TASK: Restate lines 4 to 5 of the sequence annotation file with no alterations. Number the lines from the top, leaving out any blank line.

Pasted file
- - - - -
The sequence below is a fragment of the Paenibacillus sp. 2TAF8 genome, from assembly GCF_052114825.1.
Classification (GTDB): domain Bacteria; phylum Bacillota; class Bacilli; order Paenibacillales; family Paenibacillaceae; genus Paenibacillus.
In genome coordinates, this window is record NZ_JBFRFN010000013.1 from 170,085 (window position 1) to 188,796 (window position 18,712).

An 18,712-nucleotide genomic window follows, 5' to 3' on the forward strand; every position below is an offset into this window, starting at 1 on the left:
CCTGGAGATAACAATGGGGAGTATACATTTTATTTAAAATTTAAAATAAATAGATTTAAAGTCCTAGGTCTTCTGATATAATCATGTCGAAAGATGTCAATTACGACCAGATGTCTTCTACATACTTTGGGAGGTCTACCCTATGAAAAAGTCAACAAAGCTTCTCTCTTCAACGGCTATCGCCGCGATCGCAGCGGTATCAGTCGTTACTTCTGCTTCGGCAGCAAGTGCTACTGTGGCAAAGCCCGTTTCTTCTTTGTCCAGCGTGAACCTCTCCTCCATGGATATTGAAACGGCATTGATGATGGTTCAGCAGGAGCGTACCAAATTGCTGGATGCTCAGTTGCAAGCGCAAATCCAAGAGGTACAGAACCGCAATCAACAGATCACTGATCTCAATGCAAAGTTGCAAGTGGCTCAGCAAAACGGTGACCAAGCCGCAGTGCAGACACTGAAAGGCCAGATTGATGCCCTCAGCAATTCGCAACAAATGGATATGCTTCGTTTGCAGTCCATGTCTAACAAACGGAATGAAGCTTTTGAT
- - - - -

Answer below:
An 18,712-nucleotide genomic window follows, 5' to 3' on the forward strand; every position below is an offset into this window, starting at 1 on the left:
CCTGGAGATAACAATGGGGAGTATACATTTTATTTAAAATTTAAAATAAATAGATTTAAAGTCCTAGGTCTTCTGATATAATCATGTCGAAAGATGTCAATTACGACCAGATGTCTTCTACATACTTTGGGAGGTCTACCCTATGAAAAAGTCAACAAAGCTTCTCTCTTCAACGGCTATCGCCGCGATCGCAGCGGTATCAGTCGTTACTTCTGCTTCGGCAGCAAGTGCTACTGTGGCAAAGCCCGTTTCTTCTTTGTCCAGCGTGAACCTCTCCTCCATGGATATTGAAACGGCATTGATGATGGTTCAGCAGGAGCGTACCAAATTGCTGGATGCTCAGTTGCAAGCGCAAATCCAAGAGGTACAGAACCGCAATCAACAGATCACTGATCTCAATGCAAAGTTGCAAGTGGCTCAGCAAAACGGTGACCAAGCCGCAGTGCAGACACTGAAAGGCCAGATTGATGCCCTCAGCAATTCGCAACAAATGGATATGCTTCGTTTGCAGTCCATGTCTAACAAACGGAATGAAGCTTTTGAT